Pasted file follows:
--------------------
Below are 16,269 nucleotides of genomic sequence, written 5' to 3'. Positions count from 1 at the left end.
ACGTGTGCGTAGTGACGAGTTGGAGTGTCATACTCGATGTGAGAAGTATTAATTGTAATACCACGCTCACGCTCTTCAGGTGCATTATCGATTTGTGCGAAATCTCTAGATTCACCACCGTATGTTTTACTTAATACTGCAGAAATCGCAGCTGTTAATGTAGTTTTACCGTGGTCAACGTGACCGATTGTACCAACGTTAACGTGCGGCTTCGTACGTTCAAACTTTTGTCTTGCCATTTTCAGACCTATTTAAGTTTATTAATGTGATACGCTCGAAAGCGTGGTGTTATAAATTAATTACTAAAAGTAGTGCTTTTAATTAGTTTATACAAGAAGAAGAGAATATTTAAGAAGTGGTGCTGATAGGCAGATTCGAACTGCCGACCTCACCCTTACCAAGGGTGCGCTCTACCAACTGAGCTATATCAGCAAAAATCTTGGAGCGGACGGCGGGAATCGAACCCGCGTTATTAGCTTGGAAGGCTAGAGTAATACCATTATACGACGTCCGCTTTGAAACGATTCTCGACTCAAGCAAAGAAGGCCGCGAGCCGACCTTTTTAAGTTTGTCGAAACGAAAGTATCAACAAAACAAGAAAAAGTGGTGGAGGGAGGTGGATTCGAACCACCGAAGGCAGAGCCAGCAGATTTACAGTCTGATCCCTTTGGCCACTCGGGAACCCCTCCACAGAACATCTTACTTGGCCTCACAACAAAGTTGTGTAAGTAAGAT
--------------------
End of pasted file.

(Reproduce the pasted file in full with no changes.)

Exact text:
Below are 16,269 nucleotides of genomic sequence, written 5' to 3'. Positions count from 1 at the left end.
ACGTGTGCGTAGTGACGAGTTGGAGTGTCATACTCGATGTGAGAAGTATTAATTGTAATACCACGCTCACGCTCTTCAGGTGCATTATCGATTTGTGCGAAATCTCTAGATTCACCACCGTATGTTTTACTTAATACTGCAGAAATCGCAGCTGTTAATGTAGTTTTACCGTGGTCAACGTGACCGATTGTACCAACGTTAACGTGCGGCTTCGTACGTTCAAACTTTTGTCTTGCCATTTTCAGACCTATTTAAGTTTATTAATGTGATACGCTCGAAAGCGTGGTGTTATAAATTAATTACTAAAAGTAGTGCTTTTAATTAGTTTATACAAGAAGAAGAGAATATTTAAGAAGTGGTGCTGATAGGCAGATTCGAACTGCCGACCTCACCCTTACCAAGGGTGCGCTCTACCAACTGAGCTATATCAGCAAAAATCTTGGAGCGGACGGCGGGAATCGAACCCGCGTTATTAGCTTGGAAGGCTAGAGTAATACCATTATACGACGTCCGCTTTGAAACGATTCTCGACTCAAGCAAAGAAGGCCGCGAGCCGACCTTTTTAAGTTTGTCGAAACGAAAGTATCAACAAAACAAGAAAAAGTGGTGGAGGGAGGTGGATTCGAACCACCGAAGGCAGAGCCAGCAGATTTACAGTCTGATCCCTTTGGCCACTCGGGAACCCCTCCACAGAACATCTTACTTGGCCTCACAACAAAGTTGTGTAAGTAAGAT